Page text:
Small groups can stifle individual intelligence
Monday 30 November, 2015

Small groups can stifle individual intelligence

Published On: Mon, Jan 23rd, 2012 | Mental Health | By BioNews

Henry Fonda’s character in the classic movie ’12 Angry Men’ sways a jury with his quiet, intelligent address. The moot question is whether he would have succeeded if he had allowed himself to be swayed by that jury’s social dynamics.

Research from the Virginia Tech Carilion Research Institute found that jury deliberations, collective bargaining sessions and cocktail parties — small-group dynamics — can alter or stifle the expression of IQ in some susceptible people.

“You may joke about how committee meetings make you feel brain dead, but our findings suggest that they may make you act brain dead as well,” said Read Montague, director of the Computational Psychiatry Unit at Virginia Institute, who led the study, the journal Philosophical Transactions of the Royal Society B reports.

“We started with individuals who were matched for their IQ,” said Montague. “Yet when we placed them in small groups, ranked their performance on cognitive tasks against their peers, and broadcast those rankings to them, we saw dramatic drops in the ability of some study subjects to solve problems.”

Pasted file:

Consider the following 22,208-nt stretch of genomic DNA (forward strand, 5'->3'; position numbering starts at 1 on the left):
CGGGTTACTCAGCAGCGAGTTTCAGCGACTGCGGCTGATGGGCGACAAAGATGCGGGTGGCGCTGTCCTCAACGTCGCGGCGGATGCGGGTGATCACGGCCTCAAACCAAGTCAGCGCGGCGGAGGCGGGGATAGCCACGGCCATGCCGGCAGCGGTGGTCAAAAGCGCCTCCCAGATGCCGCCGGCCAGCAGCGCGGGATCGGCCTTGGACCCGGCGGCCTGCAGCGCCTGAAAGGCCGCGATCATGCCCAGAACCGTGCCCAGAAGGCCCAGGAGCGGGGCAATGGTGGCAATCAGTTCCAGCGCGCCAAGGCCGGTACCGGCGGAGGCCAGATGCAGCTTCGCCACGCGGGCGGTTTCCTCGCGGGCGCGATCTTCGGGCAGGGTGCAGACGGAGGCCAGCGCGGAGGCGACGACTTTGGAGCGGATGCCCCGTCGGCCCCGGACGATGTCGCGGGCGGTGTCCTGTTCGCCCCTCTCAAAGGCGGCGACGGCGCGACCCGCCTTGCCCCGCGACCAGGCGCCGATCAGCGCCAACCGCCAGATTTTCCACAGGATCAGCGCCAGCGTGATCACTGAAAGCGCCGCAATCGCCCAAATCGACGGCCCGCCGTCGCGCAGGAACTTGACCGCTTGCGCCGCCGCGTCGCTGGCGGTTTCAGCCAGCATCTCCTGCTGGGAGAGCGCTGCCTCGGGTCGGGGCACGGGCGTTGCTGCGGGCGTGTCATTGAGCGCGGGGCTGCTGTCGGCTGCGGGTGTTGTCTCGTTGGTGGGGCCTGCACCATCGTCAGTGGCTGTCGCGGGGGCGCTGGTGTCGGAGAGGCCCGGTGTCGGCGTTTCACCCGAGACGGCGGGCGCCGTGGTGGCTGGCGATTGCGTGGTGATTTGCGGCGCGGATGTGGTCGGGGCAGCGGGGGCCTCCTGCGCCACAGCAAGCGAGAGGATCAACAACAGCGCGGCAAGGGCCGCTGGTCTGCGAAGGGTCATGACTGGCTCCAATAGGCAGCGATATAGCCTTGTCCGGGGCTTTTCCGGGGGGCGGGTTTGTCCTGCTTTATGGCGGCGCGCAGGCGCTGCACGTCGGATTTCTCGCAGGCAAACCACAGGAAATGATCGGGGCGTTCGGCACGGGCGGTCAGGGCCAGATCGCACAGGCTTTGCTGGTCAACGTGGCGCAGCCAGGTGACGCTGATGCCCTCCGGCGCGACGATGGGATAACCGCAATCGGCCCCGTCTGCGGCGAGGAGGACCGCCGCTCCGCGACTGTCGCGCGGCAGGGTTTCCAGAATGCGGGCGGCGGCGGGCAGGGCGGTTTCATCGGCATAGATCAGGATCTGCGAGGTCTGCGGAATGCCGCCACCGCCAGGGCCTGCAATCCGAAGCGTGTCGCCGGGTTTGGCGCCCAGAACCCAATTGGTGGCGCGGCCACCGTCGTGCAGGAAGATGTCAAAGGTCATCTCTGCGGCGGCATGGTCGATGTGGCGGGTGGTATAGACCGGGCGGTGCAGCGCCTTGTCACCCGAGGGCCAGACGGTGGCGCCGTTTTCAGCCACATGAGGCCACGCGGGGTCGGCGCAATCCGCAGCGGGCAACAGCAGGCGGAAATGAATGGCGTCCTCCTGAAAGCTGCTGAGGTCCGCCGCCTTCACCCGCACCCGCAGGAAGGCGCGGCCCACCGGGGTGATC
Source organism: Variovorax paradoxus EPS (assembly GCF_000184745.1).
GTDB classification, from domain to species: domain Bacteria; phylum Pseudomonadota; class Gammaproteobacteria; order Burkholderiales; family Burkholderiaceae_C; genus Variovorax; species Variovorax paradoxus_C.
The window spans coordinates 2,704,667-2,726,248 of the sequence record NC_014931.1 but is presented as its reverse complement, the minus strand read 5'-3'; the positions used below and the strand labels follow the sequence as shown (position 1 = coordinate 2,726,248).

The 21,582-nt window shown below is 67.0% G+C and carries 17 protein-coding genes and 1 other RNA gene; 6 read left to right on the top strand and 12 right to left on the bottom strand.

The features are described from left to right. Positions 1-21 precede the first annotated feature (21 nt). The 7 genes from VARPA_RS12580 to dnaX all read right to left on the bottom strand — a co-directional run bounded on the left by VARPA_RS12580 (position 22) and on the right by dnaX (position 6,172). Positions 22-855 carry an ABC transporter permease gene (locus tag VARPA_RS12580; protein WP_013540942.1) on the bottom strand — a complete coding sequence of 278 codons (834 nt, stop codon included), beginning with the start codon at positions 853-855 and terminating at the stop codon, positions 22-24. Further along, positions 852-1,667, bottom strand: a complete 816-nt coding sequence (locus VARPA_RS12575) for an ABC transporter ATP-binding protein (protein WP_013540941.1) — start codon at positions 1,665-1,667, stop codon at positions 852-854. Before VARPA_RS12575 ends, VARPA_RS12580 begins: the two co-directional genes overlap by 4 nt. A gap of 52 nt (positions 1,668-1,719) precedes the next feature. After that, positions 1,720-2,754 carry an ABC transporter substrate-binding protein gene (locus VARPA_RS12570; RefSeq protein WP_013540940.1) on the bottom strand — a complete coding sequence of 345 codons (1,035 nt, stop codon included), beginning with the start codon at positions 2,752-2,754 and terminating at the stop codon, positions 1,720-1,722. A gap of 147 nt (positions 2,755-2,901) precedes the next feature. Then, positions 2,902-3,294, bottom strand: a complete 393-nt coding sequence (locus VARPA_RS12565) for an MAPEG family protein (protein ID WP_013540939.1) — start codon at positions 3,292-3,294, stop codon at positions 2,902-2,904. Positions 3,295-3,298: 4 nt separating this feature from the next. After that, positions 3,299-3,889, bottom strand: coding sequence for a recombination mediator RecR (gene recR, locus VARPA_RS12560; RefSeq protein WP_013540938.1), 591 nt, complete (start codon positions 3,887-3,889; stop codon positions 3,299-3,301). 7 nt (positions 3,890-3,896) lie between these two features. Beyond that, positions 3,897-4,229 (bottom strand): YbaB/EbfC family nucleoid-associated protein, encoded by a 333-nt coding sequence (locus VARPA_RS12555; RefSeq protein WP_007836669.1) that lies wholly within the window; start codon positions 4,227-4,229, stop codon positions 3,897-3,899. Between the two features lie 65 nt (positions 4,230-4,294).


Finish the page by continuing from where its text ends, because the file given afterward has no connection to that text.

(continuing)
Scientists used functional magnetic resonance imaging (fMRI) to investigate how the brain processes information about social status in small groups and how perceptions of that status affect expressions of cognitive capacity, according to a Virginia Carilion statement.

“Our study highlights the unexpected and dramatic consequences even subtle social signals in group settings may have on individual cognitive functioning,” said co-author Kenneth Kishida. “And, through neuro-imaging, we were able to document the very strong neural responses that those social cues can elicit.”

The researchers recruited subjects from two universities and administered a standard test to establish baseline IQ. The results were not viewed until after a series of ranked group IQ tasks, during which test takers, in groups of five, received information about how their performances compared to those of the other group members.

Researchers wanted to know what was happening in the brain during the observed changes in IQ expression.

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